Some of those courses included Introduction to Mass Communications, all of the film classes and some additional art classes.
He said that film has always been an interest of his and couldn’t wait to start.  In fact, Hughes tries to go to the movies often and see a new movie at least once every weekend.
His job is “great” and he loves every minute of it. The only thing he wishes is that in some of his classes, his students would raise their hands more often so that there can be a debate or heated discussion, he said.
Hughes stumbled into teaching; he was for many decades in the grocery business.
He worked at ShopRite for 37 years; he started out in Netcong and transferred finally to Newton.  He finished up at the Newton ShopRite as one of the night crew shelf stockers.
Hughes has a 25-year plaque at the ShopRite in Newton by the exit door. But after he finished his education, he was offered a temporary part-time job at SCCC.
He started his education after high school, at the County College of Morris, for three years. Then, he transferred to Kean College for a year.  He had to stop his education for a year when he was drafted during the Vietnam War.  He did not serve overseas. It took 10 years for him to continue his education — longer than he expected.
He continued at SCCC for three years. Then he went to William Paterson University to receive his Bachelor of Fine Arts degree.  In addition to a Bachelor of Arts degree, he also received a Master’s degree in Fine Arts.
Hughes has many role models in his life, but a few that inspired him are Joseph Cornell, a famous artist and his mentor, fellow professor Julie McWilliams.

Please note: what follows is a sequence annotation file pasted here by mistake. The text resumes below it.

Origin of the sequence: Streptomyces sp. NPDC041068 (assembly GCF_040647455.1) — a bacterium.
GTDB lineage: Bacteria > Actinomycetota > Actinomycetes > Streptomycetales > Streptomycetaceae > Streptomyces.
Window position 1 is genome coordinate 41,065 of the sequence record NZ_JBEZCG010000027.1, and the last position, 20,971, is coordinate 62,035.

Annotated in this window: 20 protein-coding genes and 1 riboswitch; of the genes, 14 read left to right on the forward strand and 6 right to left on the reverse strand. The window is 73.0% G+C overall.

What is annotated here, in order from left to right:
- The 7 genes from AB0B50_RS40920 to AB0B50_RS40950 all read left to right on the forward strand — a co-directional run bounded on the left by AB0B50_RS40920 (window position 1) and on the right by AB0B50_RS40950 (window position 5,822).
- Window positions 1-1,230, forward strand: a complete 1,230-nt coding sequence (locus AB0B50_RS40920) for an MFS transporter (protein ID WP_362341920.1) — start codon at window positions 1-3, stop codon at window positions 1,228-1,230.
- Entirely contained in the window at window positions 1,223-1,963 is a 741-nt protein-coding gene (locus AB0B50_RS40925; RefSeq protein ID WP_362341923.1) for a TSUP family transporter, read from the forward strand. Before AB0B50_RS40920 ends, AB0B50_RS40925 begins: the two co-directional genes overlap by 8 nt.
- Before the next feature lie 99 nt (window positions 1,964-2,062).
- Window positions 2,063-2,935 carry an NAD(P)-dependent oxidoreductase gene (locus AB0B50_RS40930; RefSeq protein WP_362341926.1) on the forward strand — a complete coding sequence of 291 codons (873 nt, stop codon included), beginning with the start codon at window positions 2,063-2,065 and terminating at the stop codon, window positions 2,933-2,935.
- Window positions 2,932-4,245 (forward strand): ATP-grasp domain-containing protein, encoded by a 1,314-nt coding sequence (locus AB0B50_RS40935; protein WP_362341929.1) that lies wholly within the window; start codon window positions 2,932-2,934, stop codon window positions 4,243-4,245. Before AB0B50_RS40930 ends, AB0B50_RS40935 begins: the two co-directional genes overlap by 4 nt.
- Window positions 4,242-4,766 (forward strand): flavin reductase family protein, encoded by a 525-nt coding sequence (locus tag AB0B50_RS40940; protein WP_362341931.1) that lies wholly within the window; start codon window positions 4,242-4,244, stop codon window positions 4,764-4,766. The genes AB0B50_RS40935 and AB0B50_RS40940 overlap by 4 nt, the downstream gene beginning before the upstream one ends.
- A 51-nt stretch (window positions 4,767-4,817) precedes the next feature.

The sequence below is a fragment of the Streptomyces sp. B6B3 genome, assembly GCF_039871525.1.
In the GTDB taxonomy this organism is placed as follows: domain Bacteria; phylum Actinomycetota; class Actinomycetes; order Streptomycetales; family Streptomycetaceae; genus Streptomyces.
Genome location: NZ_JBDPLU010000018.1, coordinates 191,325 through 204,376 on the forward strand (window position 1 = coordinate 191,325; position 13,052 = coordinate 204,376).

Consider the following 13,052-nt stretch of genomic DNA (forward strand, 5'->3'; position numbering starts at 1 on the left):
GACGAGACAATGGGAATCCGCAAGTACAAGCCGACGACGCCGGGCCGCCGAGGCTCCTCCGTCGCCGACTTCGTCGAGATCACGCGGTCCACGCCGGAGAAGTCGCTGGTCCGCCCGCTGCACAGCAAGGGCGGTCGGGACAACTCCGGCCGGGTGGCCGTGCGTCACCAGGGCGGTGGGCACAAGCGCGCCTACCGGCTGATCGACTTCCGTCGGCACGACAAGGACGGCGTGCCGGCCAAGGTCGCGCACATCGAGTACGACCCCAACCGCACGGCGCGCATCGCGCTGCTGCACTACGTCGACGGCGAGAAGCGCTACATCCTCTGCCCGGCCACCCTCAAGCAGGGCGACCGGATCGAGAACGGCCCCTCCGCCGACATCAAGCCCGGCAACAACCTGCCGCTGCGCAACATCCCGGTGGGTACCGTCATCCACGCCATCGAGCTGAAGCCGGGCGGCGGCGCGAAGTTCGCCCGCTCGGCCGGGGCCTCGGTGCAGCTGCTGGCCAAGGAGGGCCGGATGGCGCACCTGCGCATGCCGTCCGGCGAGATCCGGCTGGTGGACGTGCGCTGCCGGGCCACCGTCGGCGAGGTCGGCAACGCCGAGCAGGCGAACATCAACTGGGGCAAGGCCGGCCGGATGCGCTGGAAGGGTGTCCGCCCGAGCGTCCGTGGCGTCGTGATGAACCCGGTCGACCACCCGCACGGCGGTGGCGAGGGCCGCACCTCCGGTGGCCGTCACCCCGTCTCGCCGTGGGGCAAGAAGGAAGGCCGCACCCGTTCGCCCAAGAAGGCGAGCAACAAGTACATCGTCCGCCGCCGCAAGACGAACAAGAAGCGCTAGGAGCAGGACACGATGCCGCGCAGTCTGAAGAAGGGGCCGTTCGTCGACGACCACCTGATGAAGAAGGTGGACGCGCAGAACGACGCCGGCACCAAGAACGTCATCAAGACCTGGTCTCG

Hughes grew up in Essex County, in the Newark and E. Orange areas.  He moved to Sussex County when he was 12.  He went to Netcong High School, and now lives in Sussex County with his wife and daughter.

TV Department Wins Telly Award

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By Jordan Cottelli
The SCCC Television Department has won two consecutive Telly Awards for student-produced films, the first in 2012, and the second late last year.
Last years’ award is for a local SCCC TV commercial, which was produced by TV department staff member Tim O’Connor.
The commercial uses testimonials from both current and former students, highlighting all their great experiences while attending SCCC.
The 2013 Telly Awards competition was the first time the college has won for a commercial production.
In 2012, a one-hour documentary about the Vernon High School Robotics team, who are followed throughout the process of building a robot, then, onto the competition at the Jacob Javits Center in New York, won the Telly Award.

Teacher Enjoys Missionary Work

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By Dana Panaro